A private road is a roadway that has never been dedicated or accepted as a public roadway by the governing authority. It may have been maintained by a beneficial easement or reciprocal easement rights. Sometimes a percentage of ownership of the roadway is shared by all who use it for access to their properties.
The establishing of a private road can be a complicated process that involves statutory procedures and fact-finding hearings. Some statutes require that an applicant make a petition with the court and then have viewers, commissioners or jurors inspect the affected area to decide whether to establish the road.
If the application conforms to all statutory requirements, the court may issue a decision on the road's establishment. The deciding factor is often whether the proposed route is the least intrusive means of using the property. Distance, practicality, the applicant's interests and statutory regulations are also factors.
It is important to note that if the initial construction of a private road is done properly it will save money in maintenance costs. Nevertheless, it is vital that the proper design and construction of a private road be coupled with a good prearranged maintenance agreement to ensure that the road does not become neglected and will not fall into disrepair.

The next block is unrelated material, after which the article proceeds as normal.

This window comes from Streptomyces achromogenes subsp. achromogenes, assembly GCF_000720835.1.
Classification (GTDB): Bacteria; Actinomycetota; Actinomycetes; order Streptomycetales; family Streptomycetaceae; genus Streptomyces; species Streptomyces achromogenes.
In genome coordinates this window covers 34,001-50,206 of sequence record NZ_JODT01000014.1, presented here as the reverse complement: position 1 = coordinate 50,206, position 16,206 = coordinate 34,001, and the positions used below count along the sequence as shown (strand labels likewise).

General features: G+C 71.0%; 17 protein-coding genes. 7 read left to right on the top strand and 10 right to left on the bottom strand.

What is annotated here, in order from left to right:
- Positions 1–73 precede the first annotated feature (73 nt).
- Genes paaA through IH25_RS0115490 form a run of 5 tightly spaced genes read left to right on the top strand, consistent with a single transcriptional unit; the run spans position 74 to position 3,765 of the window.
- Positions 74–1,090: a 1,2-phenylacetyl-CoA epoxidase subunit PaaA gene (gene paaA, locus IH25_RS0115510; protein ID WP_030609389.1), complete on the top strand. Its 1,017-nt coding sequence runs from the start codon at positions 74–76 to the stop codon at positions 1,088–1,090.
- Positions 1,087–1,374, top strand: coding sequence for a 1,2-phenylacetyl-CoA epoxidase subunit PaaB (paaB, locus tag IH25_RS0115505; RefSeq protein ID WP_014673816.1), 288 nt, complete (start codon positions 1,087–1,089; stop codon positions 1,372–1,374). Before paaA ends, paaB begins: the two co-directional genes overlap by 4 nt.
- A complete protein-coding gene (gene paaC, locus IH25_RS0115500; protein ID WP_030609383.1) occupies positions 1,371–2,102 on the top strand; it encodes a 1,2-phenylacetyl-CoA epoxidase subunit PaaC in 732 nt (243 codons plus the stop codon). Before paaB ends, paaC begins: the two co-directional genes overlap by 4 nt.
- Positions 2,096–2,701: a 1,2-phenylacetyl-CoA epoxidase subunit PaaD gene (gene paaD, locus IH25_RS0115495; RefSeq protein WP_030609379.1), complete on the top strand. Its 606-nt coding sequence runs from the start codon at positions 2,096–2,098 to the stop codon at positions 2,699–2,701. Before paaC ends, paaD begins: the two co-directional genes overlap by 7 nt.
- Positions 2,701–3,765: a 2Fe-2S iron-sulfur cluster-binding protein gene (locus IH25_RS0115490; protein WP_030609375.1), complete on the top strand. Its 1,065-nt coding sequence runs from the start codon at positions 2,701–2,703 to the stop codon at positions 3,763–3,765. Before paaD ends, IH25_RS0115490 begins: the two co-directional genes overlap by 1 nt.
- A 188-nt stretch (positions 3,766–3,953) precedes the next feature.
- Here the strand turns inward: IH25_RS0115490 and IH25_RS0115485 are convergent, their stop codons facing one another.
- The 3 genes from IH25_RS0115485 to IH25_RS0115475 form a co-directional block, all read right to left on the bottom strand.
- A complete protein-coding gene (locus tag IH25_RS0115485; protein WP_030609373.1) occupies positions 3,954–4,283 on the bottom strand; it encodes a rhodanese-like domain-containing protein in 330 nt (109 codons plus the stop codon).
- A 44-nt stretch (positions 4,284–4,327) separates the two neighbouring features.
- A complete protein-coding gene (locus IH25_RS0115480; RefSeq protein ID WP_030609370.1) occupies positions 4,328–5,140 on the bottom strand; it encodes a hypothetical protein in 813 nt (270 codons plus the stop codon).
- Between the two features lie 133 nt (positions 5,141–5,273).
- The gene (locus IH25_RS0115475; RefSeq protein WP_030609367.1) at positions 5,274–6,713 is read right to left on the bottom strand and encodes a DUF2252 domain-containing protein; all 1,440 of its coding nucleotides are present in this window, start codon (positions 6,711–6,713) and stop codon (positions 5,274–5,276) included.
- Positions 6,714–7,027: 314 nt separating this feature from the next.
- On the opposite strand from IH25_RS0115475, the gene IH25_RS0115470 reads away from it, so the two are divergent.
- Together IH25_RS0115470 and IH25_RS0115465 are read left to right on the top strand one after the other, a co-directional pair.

It is common to see that some of the roads in a community are deeded to a homeowners association (HOA). When a developer builds a new development, the roads that are accessed through the lot owner's lots are considered private roads, even if the road has been paved or is asphalted. When a private road falls into disrepair, it can cause safety problems and may be costly to repair. Fortunately, some states allow homeowners associations to petition the Department of Transportation to take over the responsibility of maintaining a private road.